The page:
scores over 700 and are subject to a 6% limit on interested party contributions
as well as a requirement that they be manually underwritten.

The lower BPMI pricing and other rate changes announced by Radian Guaranty last month are officially in effect.  Updated
rate cards are available here,
though properties in New York will continue to be priced using the rates
effective from November 11, 2011.  New York properties will be priced at
the new rates upon receipt of regulatory approval.

How ’bout these mortgage rates? Are
they making a difference? Well, maybe not for the folks who couldn’t refinance
in the last 9 months, but for anyone who did, you may just see recent borrowers
coming back into the market – lured by 3.75% 30-yr mortgages that will probably
go into 3% MBS’s. Investors in
mortgage-backed securities are justifiably concerned. And companies that booked
servicing recently may be watching their portfolio run off, hopefully supported
by income from new originations
. Lenders are reporting that daily lock
activity has been fairly steady over the past couple of days, but in line with
the elevated volumes that were coming in the door at the end of last week.

Yesterday’s
news helped to support the “more slow
economy, more lower rate
” scenario. The Philadelphia Fed Business Outlook
current activity index fell to -5.8 in May, the Conference Board Leading
Economic Indicators declined 0.1% in April, and Jobless Claims were about
unchanged. But as one leading Wall Street firm noted, “Today’s move can be
attributed to a few reasons with large curve unwinds, large long end receiving,
lessening global inflation, the escalating crisis in Europe, and higher chance of
QE 3 being announced the most notables. Our 10-yr note rallied over .5 in
price, closing at 1.70%, and with the new lows in Treasury yields came new
record highs on MBS’s like 30-year FNMA 3.0%, 3.5% and 4.0% coupons.

There is nothing
exciting scheduled today for economic news, and the 10-yr is currently at 1.72% and MBS prices are worse by about .125.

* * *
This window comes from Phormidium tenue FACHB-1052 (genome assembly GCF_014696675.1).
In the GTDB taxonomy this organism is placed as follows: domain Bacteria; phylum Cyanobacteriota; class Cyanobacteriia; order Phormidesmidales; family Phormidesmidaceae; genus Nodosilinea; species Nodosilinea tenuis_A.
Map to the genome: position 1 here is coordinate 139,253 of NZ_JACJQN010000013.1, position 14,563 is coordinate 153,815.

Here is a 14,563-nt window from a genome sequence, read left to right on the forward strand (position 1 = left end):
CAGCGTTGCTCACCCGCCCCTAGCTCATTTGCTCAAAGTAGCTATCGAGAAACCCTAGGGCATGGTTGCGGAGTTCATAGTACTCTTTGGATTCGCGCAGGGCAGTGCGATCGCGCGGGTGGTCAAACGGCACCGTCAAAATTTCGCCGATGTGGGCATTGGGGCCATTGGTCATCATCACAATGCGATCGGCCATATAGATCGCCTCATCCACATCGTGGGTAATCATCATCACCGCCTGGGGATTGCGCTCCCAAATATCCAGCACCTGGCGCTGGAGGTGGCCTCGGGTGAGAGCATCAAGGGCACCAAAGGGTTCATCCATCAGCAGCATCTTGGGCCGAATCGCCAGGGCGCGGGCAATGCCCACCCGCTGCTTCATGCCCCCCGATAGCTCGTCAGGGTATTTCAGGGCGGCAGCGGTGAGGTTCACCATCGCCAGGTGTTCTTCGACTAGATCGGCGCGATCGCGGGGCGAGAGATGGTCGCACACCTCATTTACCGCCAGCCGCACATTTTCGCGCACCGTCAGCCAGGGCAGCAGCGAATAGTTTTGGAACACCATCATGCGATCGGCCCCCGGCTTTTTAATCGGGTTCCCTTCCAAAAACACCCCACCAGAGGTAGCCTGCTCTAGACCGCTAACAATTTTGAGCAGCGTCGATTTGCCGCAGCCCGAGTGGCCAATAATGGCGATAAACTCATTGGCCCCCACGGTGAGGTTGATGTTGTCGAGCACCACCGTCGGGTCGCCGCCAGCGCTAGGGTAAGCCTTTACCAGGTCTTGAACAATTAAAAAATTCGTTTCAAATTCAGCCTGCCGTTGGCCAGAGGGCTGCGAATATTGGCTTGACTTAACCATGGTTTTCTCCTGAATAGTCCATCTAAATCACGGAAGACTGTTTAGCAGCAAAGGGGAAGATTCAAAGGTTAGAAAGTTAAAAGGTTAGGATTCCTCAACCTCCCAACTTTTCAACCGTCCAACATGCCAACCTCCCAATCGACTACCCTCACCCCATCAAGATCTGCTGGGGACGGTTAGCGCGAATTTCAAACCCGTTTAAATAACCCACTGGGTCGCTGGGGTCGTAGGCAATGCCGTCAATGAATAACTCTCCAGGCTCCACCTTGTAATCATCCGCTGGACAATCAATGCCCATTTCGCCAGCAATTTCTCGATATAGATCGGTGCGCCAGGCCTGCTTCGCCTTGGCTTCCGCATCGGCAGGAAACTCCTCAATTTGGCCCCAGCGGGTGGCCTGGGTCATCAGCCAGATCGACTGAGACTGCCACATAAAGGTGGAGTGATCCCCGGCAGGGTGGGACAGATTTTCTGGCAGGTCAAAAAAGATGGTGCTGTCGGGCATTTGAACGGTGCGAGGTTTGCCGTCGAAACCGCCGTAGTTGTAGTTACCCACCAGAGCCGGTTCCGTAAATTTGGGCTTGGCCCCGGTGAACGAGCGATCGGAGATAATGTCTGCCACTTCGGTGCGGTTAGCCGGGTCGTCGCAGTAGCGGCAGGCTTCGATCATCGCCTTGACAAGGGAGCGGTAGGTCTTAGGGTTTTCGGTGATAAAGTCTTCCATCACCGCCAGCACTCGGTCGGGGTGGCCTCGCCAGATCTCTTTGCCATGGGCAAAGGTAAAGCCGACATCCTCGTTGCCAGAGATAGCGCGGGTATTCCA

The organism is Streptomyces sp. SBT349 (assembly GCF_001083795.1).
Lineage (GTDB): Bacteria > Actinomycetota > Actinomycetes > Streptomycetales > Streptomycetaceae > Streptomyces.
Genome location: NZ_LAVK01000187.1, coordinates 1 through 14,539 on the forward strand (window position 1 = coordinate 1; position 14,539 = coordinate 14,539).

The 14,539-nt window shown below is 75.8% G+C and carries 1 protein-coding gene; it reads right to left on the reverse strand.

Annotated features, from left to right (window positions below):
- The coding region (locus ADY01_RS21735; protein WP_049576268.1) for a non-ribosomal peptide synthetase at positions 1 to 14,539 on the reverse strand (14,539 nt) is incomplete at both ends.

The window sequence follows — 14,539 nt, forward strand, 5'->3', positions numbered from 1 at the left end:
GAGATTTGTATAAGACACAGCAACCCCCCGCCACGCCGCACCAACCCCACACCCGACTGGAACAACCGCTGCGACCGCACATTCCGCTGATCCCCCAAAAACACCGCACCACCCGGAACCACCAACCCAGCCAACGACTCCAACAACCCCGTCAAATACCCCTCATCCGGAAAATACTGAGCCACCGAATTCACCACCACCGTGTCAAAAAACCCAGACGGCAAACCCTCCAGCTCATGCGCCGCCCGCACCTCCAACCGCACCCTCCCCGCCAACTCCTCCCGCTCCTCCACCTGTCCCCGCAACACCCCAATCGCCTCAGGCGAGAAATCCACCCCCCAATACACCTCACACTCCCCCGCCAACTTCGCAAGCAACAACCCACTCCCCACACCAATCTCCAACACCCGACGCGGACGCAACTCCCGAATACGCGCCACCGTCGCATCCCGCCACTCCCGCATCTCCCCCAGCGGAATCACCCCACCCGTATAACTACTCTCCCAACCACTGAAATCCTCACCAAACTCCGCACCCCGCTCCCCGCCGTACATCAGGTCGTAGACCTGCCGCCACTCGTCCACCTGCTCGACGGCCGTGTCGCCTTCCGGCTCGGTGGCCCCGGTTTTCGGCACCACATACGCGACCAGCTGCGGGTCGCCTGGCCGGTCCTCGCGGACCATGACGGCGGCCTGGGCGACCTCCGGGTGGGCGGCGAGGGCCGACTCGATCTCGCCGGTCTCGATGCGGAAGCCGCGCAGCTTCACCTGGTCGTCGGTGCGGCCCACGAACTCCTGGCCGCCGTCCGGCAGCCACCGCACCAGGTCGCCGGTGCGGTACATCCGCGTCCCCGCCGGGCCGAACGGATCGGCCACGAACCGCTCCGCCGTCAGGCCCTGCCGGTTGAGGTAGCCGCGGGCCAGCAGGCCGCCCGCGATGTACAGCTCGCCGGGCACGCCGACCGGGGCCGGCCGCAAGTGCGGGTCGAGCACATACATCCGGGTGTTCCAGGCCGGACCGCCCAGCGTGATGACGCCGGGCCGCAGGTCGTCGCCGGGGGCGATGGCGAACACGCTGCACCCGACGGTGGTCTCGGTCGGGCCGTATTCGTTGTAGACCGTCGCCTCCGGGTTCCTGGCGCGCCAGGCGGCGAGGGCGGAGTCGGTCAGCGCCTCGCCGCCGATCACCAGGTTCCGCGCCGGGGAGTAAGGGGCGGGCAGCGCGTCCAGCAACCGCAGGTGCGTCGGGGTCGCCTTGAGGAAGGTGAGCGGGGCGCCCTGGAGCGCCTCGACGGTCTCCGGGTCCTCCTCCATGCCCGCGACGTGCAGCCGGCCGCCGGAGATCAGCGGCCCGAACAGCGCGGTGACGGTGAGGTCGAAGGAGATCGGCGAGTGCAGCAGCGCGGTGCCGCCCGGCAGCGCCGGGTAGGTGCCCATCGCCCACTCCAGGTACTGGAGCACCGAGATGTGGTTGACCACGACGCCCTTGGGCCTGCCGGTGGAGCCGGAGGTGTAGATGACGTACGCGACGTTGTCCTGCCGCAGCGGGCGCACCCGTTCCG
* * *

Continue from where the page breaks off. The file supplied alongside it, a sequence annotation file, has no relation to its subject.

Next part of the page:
Next week might be slow ahead of Memorial Day, and the focus seems to be on the
Facebook IPO. With that in mind…

A Hypothetical Letter
from Mark Zuckerberg On the eve of Facebook’s IPO:

Dear Potential Investor:
For years, you’ve wasted your time on Facebook.  Now here’s your chance to
waste your money on it, too. Tomorrow is Facebook’s IPO, and I know what some
of you are thinking. “How will Facebook be any different from the dot-com
bubble of the early 2000’s?”
For one thing, those bad dot-com stocks were all speculation and hype, and
weren’t based on real businesses.  Facebook, on the other hand, is based
on a solid foundation of angry birds and imaginary sheep. Second, Facebook is
the most successful social network in the world, enabling millions to share
information of no interest with people they barely know.
Third, every time someone clicks on a Facebook ad, Facebook makes money. 
And while no one has ever done this on purpose, millions have done it by
mistake while drunk.  We totally stole this idea from iTunes.
Finally, if you invest in Facebook, you’ll be far from alone. As a result
of using Facebook for the past few years, over 900 million people in the world
have suffered mild to moderate brain damage, impairing their ability to make
reasoned judgments. These will be your fellow Facebook investors.
With your help, if all goes as planned tomorrow, Facebook’s IPO will net $100
billion. To put that number in context, it would take JP Morgan four or
five trades to lose that much money.
One last thing: what will, I, Mark Zuckerberg, do with the $16 billion I’m
expected to earn from Facebook’s IPO?  Well, I’m considering buying
Greece, but that would still leave me with $16 billion.  LOL.
Friend me,
Mark

…(read more)